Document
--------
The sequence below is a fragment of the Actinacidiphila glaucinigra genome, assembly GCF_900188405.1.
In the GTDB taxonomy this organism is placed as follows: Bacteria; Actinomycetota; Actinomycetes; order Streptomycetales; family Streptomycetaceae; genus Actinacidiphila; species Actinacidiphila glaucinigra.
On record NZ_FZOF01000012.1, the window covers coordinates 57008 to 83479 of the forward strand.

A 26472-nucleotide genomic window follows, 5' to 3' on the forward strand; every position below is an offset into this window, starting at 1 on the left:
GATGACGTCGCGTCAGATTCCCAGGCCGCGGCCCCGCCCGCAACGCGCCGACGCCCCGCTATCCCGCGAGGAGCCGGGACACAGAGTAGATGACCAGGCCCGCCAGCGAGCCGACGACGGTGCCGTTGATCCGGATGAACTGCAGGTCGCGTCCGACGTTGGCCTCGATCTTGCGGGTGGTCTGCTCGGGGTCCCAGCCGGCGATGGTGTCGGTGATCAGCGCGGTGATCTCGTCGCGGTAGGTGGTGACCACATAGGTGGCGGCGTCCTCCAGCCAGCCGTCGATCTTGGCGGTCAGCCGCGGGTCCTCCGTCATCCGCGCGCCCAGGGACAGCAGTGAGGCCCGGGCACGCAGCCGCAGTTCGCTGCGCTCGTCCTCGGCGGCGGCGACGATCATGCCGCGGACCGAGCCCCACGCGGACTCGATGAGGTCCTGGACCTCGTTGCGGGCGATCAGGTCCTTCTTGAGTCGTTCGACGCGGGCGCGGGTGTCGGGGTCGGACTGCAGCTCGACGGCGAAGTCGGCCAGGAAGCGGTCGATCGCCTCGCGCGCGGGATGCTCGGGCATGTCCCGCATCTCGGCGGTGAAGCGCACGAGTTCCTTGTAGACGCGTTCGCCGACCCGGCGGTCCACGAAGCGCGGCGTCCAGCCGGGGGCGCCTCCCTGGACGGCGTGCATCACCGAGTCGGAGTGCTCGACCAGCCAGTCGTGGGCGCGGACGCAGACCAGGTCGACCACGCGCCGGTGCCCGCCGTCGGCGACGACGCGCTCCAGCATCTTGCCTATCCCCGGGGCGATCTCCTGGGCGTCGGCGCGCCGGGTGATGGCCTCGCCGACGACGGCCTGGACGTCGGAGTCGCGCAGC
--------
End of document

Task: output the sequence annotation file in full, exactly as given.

The sequence below is a fragment of the Actinacidiphila glaucinigra genome, assembly GCF_900188405.1.
In the GTDB taxonomy this organism is placed as follows: Bacteria; Actinomycetota; Actinomycetes; order Streptomycetales; family Streptomycetaceae; genus Actinacidiphila; species Actinacidiphila glaucinigra.
On record NZ_FZOF01000012.1, the window covers coordinates 57008 to 83479 of the forward strand.

A 26472-nucleotide genomic window follows, 5' to 3' on the forward strand; every position below is an offset into this window, starting at 1 on the left:
GATGACGTCGCGTCAGATTCCCAGGCCGCGGCCCCGCCCGCAACGCGCCGACGCCCCGCTATCCCGCGAGGAGCCGGGACACAGAGTAGATGACCAGGCCCGCCAGCGAGCCGACGACGGTGCCGTTGATCCGGATGAACTGCAGGTCGCGTCCGACGTTGGCCTCGATCTTGCGGGTGGTCTGCTCGGGGTCCCAGCCGGCGATGGTGTCGGTGATCAGCGCGGTGATCTCGTCGCGGTAGGTGGTGACCACATAGGTGGCGGCGTCCTCCAGCCAGCCGTCGATCTTGGCGGTCAGCCGCGGGTCCTCCGTCATCCGCGCGCCCAGGGACAGCAGTGAGGCCCGGGCACGCAGCCGCAGTTCGCTGCGCTCGTCCTCGGCGGCGGCGACGATCATGCCGCGGACCGAGCCCCACGCGGACTCGATGAGGTCCTGGACCTCGTTGCGGGCGATCAGGTCCTTCTTGAGTCGTTCGACGCGGGCGCGGGTGTCGGGGTCGGACTGCAGCTCGACGGCGAAGTCGGCCAGGAAGCGGTCGATCGCCTCGCGCGCGGGATGCTCGGGCATGTCCCGCATCTCGGCGGTGAAGCGCACGAGTTCCTTGTAGACGCGTTCGCCGACCCGGCGGTCCACGAAGCGCGGCGTCCAGCCGGGGGCGCCTCCCTGGACGGCGTGCATCACCGAGTCGGAGTGCTCGACCAGCCAGTCGTGGGCGCGGACGCAGACCAGGTCGACCACGCGCCGGTGCCCGCCGTCGGCGACGACGCGCTCCAGCATCTTGCCTATCCCCGGGGCGATCTCCTGGGCGTCGGCGCGCCGGGTGATGGCCTCGCCGACGACGGCCTGGACGTCGGAGTCGCGCAGC